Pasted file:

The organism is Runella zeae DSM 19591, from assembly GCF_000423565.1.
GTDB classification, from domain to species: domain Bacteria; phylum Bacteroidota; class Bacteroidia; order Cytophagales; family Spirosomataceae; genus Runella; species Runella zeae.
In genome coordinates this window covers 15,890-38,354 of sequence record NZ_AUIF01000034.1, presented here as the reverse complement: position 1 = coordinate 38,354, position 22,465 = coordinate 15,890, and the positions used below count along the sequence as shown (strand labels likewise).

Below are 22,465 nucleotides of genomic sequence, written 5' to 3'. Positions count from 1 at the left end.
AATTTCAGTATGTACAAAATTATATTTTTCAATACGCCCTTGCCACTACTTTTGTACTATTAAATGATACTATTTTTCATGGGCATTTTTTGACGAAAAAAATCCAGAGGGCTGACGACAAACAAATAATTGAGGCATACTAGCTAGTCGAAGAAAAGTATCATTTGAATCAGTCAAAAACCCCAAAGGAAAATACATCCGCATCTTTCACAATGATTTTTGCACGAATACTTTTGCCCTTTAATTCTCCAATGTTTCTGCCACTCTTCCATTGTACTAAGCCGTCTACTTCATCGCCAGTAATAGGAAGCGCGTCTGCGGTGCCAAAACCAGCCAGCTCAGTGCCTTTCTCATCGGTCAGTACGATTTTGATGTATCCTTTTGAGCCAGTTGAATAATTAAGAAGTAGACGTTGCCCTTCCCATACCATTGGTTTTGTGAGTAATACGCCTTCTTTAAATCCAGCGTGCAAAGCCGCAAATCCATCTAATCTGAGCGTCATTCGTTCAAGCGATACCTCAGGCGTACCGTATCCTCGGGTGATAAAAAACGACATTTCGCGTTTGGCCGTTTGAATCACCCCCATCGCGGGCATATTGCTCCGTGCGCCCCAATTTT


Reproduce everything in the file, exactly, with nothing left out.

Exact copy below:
The organism is Runella zeae DSM 19591, from assembly GCF_000423565.1.
GTDB classification, from domain to species: domain Bacteria; phylum Bacteroidota; class Bacteroidia; order Cytophagales; family Spirosomataceae; genus Runella; species Runella zeae.
In genome coordinates this window covers 15,890-38,354 of sequence record NZ_AUIF01000034.1, presented here as the reverse complement: position 1 = coordinate 38,354, position 22,465 = coordinate 15,890, and the positions used below count along the sequence as shown (strand labels likewise).

Below are 22,465 nucleotides of genomic sequence, written 5' to 3'. Positions count from 1 at the left end.
AATTTCAGTATGTACAAAATTATATTTTTCAATACGCCCTTGCCACTACTTTTGTACTATTAAATGATACTATTTTTCATGGGCATTTTTTGACGAAAAAAATCCAGAGGGCTGACGACAAACAAATAATTGAGGCATACTAGCTAGTCGAAGAAAAGTATCATTTGAATCAGTCAAAAACCCCAAAGGAAAATACATCCGCATCTTTCACAATGATTTTTGCACGAATACTTTTGCCCTTTAATTCTCCAATGTTTCTGCCACTCTTCCATTGTACTAAGCCGTCTACTTCATCGCCAGTAATAGGAAGCGCGTCTGCGGTGCCAAAACCAGCCAGCTCAGTGCCTTTCTCATCGGTCAGTACGATTTTGATGTATCCTTTTGAGCCAGTTGAATAATTAAGAAGTAGACGTTGCCCTTCCCATACCATTGGTTTTGTGAGTAATACGCCTTCTTTAAATCCAGCGTGCAAAGCCGCAAATCCATCTAATCTGAGCGTCATTCGTTCAAGCGATACCTCAGGCGTACCGTATCCTCGGGTGATAAAAAACGACATTTCGCGTTTGGCCGTTTGAATCACCCCCATCGCGGGCATATTGCTCCGTGCGCCCCAATTTT